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Genetic meta-analysis of obsessive-compulsive disorder and self-report compulsive symptoms.

By Dirk JA Smit, Danielle Cath, Nuno R Zilhão, Hill F. Ip, Damiaan Denys, Anouk den Braber, Eco JC de Geus, Karin J.H. Verweij, Jouke-Jan Hottenga, Dorret Boomsma

Posted 30 Sep 2019
bioRxiv DOI: 10.1101/785311 (published DOI: 10.1002/ajmg.b.32777)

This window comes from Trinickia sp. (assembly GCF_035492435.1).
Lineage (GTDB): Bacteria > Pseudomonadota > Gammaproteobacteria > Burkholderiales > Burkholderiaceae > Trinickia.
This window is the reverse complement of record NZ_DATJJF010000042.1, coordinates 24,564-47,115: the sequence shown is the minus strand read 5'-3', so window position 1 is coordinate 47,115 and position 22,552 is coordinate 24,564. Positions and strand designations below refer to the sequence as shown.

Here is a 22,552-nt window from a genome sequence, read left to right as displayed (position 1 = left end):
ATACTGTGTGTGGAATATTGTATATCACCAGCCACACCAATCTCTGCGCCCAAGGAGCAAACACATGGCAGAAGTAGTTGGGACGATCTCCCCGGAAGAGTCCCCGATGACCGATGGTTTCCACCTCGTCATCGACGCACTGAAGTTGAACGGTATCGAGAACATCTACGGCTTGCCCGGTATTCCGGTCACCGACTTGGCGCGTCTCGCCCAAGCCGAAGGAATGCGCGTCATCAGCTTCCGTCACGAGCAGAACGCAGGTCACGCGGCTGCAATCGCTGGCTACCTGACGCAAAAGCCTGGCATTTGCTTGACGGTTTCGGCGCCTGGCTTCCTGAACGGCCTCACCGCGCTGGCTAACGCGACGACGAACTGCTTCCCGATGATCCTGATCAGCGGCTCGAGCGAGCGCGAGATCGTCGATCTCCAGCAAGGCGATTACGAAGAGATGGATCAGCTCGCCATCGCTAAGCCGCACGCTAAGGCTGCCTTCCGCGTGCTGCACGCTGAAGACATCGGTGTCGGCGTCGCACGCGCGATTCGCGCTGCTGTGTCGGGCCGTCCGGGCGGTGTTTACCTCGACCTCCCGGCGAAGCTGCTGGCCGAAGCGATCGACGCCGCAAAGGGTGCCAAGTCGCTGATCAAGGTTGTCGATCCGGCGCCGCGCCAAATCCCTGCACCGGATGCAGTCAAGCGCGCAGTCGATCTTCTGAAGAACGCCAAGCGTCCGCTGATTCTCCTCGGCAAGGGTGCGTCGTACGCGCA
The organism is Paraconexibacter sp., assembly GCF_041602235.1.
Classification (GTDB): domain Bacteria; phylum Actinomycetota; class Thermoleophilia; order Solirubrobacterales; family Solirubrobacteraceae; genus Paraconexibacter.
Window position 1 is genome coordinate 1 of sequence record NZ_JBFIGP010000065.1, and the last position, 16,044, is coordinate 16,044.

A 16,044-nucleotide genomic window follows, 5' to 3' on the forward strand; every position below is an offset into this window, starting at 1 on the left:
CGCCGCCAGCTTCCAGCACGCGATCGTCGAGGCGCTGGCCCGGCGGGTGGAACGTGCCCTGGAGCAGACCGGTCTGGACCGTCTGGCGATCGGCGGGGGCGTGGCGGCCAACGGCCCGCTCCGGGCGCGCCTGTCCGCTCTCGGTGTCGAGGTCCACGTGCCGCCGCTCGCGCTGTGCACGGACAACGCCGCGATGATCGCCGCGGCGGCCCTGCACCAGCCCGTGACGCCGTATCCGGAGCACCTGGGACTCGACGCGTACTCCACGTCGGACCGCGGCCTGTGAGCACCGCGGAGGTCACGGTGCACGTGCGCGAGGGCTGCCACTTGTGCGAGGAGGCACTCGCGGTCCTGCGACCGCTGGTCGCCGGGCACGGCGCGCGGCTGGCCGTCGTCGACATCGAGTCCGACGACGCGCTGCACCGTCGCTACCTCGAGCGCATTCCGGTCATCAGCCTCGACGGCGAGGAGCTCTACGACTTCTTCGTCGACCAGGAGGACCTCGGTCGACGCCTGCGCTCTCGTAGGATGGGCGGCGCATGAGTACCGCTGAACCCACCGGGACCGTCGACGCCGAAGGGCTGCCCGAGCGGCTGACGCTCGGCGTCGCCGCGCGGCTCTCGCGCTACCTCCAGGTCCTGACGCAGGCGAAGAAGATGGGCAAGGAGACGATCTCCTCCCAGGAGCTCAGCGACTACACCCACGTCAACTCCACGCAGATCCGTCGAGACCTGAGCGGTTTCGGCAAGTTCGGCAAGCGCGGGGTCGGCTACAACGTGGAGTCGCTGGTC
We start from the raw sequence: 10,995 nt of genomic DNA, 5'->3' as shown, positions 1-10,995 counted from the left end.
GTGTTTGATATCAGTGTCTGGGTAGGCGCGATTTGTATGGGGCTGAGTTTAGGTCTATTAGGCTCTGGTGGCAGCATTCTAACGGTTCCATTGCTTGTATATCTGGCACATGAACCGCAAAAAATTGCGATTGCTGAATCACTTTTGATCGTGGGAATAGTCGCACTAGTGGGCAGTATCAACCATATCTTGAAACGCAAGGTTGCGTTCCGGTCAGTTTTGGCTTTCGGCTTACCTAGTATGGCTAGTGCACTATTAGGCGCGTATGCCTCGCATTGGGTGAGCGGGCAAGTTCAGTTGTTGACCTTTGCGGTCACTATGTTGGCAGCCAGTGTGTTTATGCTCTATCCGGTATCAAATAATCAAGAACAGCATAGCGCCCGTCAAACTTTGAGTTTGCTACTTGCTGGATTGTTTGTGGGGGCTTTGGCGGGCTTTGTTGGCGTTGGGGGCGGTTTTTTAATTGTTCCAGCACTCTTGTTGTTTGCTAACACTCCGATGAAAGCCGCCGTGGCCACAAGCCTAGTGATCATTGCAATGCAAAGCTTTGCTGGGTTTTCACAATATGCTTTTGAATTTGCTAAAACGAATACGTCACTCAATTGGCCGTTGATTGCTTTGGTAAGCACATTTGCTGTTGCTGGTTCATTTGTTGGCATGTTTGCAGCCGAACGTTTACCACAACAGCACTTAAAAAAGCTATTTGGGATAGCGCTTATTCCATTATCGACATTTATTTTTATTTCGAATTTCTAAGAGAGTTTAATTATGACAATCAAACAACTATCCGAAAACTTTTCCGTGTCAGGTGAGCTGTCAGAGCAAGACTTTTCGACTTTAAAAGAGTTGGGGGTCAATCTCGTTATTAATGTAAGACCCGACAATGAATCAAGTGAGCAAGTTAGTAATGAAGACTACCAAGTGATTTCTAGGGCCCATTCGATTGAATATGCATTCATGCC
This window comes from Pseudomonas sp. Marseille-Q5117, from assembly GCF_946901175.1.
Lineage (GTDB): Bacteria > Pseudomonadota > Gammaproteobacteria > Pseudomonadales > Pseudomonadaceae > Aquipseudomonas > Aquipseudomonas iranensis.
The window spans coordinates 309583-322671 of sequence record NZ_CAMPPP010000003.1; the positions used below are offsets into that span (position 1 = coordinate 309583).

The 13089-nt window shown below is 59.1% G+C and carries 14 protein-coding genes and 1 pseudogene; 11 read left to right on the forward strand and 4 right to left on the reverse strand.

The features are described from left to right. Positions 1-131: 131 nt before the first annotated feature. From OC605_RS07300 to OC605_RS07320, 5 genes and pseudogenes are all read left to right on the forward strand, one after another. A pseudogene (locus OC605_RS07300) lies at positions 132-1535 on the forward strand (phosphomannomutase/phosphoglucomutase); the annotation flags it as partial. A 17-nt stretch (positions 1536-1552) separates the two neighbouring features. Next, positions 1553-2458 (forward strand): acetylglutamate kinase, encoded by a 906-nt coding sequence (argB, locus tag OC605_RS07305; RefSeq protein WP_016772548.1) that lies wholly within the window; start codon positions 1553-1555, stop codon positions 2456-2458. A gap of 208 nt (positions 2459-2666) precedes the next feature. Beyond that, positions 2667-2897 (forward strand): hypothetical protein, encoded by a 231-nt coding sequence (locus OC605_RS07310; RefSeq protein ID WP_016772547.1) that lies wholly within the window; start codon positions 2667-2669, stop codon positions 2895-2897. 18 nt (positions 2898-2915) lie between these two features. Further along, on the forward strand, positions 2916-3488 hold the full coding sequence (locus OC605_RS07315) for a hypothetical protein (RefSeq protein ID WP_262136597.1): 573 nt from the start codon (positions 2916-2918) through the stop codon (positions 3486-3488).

We investigated whether obsessive compulsive (OC) symptoms from a population-based sample could be analyzed to detect genetic variants influencing OCD. We performed a GWAS on the obsession (rumination and impulsions) and compulsion (checking, washing, and ordering/precision) subscales of an abbreviated version of the Padua Inventory (N=8267 with genome-wide genotyping and phenotyping). The compulsion subscale showed a substantial and significant positive genetic correlation with an OCD case-control GWAS (rG=0.61, p=0.017) previously published by the Psychiatric Genomics Consortium (PGC-OCD). The obsession subscale and the total Padua score showed no significant genetic correlations (rG=-0.02 and rG=0.42, respectively). A meta-analysis of the compulsive symptoms GWAS with the PGC-OCD revealed no genome-wide significant SNPs (combined N=17992, indicating that the power is still low for individual SNP effects). A gene-based association analysis, however, yielded two novel genes (WDR7 and ADCK1). The top 250 genes in the gene-based test also showed significant increase in enrichment for psychiatric and brain-expressed genes. S-Predixcan testing showed that for genes expressed in hippocampus, amygdala, and caudate nucleus significance increased in the meta-analysis with compulsive symptoms compared to the original PGC-OCD GWAS. Thus, inclusion of dimensional symptom data in genome-wide association on clinical case-control GWAS of OCD may be useful to find genes for OCD if the data are based on quantitative indices of compulsive behavior. SNP-level power increases were limited, but aggregate, gene-level analyses showed increased enrichment for brain-expressed genes related to psychiatric disorders, and increased association with gene-expression in brain tissues with known emotional, reward processing, memory, and fear-formation functions.

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